Science Care’s Team & Breast Cancer

Science Care’s Team & Breast Cancer

In the United States, breast cancer is the most commonly diagnosed cancer among women. Breast cancer occurs when the cells of the breast grow out of control. 1 out of every 8 women will develop invasive breast cancer in the course of their lives. For women who have a first-degree relative who has been diagnosed with breast cancer, the risk nearly doubles. 

Whitney Weimer, Vice President of Client Services, has experienced breast cancer in her immediate family. Her mother, Patty White, was first diagnosed with breast cancer in her early 30’s.

Patty’s mother and all four of her aunts had been diagnosed with breast cancer at some point in their lives. The family history with breast cancer was extensive, so Patty was very focused on early detection from an early age.

At the age of 31, she went in for a baseline mammogram, a low-dose x-ray of the breast tissue that can help detect changes in the breast that could be cancerous before symptoms ever develop. 

When Patty was 36, she started to notice breast pain and a mammogram revealed a suspicious area that doctors wanted to keep an eye on. Six months later, she received a follow-up mammogram and needle biopsy that revealed cancerous cells, and she was formally diagnosed with breast cancer. 

Patty underwent a lumpectomy, a surgery where the tumor and small amount of surrounding tissue is removed, chemotherapy, and radiation. While she battled breast cancer, she had a busy home life with two small children and a busy work life. 

“At the age of 7, I remember walking into my mom’s hospital room and being so fearful,” Whitney said.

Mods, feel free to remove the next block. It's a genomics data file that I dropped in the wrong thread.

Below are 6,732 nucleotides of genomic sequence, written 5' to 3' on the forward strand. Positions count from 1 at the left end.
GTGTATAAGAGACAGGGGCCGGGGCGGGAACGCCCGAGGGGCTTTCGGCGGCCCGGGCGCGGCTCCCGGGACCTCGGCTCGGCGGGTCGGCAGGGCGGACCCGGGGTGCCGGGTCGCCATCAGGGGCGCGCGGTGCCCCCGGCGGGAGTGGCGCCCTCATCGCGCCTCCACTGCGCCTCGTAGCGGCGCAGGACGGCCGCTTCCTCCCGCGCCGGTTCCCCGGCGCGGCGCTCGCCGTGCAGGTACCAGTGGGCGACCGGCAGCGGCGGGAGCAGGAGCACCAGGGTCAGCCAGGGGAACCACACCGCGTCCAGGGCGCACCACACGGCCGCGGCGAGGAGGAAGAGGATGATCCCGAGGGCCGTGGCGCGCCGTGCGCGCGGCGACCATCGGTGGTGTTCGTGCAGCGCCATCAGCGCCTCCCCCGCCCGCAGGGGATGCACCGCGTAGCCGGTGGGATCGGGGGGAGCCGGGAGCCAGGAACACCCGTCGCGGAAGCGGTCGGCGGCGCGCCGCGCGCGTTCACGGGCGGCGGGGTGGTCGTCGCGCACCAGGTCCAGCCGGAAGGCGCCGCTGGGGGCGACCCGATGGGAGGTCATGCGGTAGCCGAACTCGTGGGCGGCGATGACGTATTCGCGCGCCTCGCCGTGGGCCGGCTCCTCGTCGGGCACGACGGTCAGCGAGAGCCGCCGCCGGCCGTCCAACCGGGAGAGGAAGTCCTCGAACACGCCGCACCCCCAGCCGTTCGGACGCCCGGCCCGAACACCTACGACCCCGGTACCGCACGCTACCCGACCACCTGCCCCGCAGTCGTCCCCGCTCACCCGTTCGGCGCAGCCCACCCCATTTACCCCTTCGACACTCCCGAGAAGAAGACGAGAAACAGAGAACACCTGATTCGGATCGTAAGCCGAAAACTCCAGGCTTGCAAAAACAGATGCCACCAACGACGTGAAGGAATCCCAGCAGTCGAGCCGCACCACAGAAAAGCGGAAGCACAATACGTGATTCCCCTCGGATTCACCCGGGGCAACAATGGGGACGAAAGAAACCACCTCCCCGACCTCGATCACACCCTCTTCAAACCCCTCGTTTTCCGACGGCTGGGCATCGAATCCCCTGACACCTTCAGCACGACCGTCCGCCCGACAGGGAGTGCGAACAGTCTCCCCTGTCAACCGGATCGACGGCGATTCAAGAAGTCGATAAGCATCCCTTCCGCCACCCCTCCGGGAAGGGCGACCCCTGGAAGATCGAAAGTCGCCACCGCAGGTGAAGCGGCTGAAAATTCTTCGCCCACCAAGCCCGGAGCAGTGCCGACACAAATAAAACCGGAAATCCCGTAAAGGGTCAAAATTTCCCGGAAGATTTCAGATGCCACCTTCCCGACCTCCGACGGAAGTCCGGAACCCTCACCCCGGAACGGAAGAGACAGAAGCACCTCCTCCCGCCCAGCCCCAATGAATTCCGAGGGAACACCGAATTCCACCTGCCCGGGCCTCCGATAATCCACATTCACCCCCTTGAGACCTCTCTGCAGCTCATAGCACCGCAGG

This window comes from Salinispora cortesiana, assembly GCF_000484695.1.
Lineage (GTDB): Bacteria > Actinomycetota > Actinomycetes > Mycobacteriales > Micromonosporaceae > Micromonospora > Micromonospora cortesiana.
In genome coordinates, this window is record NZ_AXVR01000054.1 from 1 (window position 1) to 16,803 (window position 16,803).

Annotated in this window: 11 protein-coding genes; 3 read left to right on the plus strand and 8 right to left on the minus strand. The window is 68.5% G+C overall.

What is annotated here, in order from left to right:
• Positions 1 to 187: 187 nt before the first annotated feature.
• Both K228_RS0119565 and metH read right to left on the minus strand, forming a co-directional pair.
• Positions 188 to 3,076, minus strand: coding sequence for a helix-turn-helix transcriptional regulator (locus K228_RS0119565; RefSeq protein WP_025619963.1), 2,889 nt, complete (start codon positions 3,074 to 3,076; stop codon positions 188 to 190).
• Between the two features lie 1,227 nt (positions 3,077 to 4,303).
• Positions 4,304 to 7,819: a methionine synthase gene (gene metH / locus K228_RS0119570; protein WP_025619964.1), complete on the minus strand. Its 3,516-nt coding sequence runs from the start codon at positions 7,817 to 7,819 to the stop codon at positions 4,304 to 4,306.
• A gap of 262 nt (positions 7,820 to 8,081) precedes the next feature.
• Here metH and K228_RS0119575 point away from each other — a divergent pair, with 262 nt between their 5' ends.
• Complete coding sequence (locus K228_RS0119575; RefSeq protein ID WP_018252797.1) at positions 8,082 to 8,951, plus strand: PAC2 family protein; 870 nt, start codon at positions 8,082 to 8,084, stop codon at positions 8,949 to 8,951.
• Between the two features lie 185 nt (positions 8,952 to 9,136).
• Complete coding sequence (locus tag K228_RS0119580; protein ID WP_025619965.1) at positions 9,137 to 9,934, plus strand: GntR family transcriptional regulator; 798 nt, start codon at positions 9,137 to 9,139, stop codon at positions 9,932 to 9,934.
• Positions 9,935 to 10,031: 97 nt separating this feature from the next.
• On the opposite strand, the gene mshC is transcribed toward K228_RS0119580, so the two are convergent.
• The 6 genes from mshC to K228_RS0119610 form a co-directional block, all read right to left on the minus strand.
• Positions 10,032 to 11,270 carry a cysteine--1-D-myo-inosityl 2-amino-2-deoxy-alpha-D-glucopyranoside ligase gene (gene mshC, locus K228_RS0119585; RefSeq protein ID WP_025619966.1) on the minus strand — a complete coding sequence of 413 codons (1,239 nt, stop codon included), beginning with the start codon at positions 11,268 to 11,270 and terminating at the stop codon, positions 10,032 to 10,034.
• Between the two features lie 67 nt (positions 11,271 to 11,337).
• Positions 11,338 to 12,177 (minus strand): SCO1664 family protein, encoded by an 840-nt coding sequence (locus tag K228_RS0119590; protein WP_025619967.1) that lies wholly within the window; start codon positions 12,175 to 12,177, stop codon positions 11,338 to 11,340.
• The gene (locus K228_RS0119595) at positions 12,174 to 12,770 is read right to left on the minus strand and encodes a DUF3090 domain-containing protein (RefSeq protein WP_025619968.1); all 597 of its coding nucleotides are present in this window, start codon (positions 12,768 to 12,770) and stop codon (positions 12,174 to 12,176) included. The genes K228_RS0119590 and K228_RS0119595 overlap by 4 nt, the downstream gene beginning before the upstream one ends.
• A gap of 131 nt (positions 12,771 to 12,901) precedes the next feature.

Once declared in remission, Patty didn’t miss a beat. She moved forward but continued with regular check-ups and mammograms. Four years after her initial diagnosis, she found a lump in the scar from her original lumpectomy. During the ultrasound, Patty recalls knowing immediately from the look on her doctor’s faces that it was likely cancer again. 

“I remember coming home from school and finding out my mom had been diagnosed with breast cancer again,” Whitney said. “My friends were enjoying a new school year, and I was wondering if my mom would be around for important milestones in my life.” 

Patty had decided after her initial battle with breast cancer that if it came back, she would pursue a mastectomy, a procedure that removes all of the breast tissue. In addition to the mastectomy, Patty also received radiation and chemotherapy while continuing to show up to work every day and be present for her children. She’s been in remission ever since. 

Due to their mother’s battle with breast cancer and their extensive family history, Whitney and her sister have been proactive with screening from a young age. When breast cancer is found early, before it spreads, it is easier to treat successfully. Getting regular screening tests is the most reliable way to find breast cancer early.

Experts urge women to know what their breasts normally look and feel like so they will be aware if something changes. The most common symptom of breast cancer is a new lump or mass, although the majority of breast lumps are not cancerous. A painless, hard mass that has irregular edges is more likely to be cancer, but breast cancers can also manifest as soft, round, tender or even painful.

“The memories of witnessing my mom’s journey gave me the desire to be part of the medical community professionally. Without the medical technology we have today, I would not have had my mother by my side growing up and to this day.” 

Science Care donors continually play a key role in scientific advancements. Body donors have contributed to numerous projects that have impacted the medical communities understanding and treatment for different cancers. Research focused on identifying biomarkers and developing diagnostic assays are just two examples of this important work that is made possible by the gift of body donation.

“Seeing our donors play an integral part in improving a surgeon’s skills and bringing advancements to medical research and technologies is an amazing thing to be a part of,” Whitney said. “Even more so because my life has already been immensely blessed because of it.”

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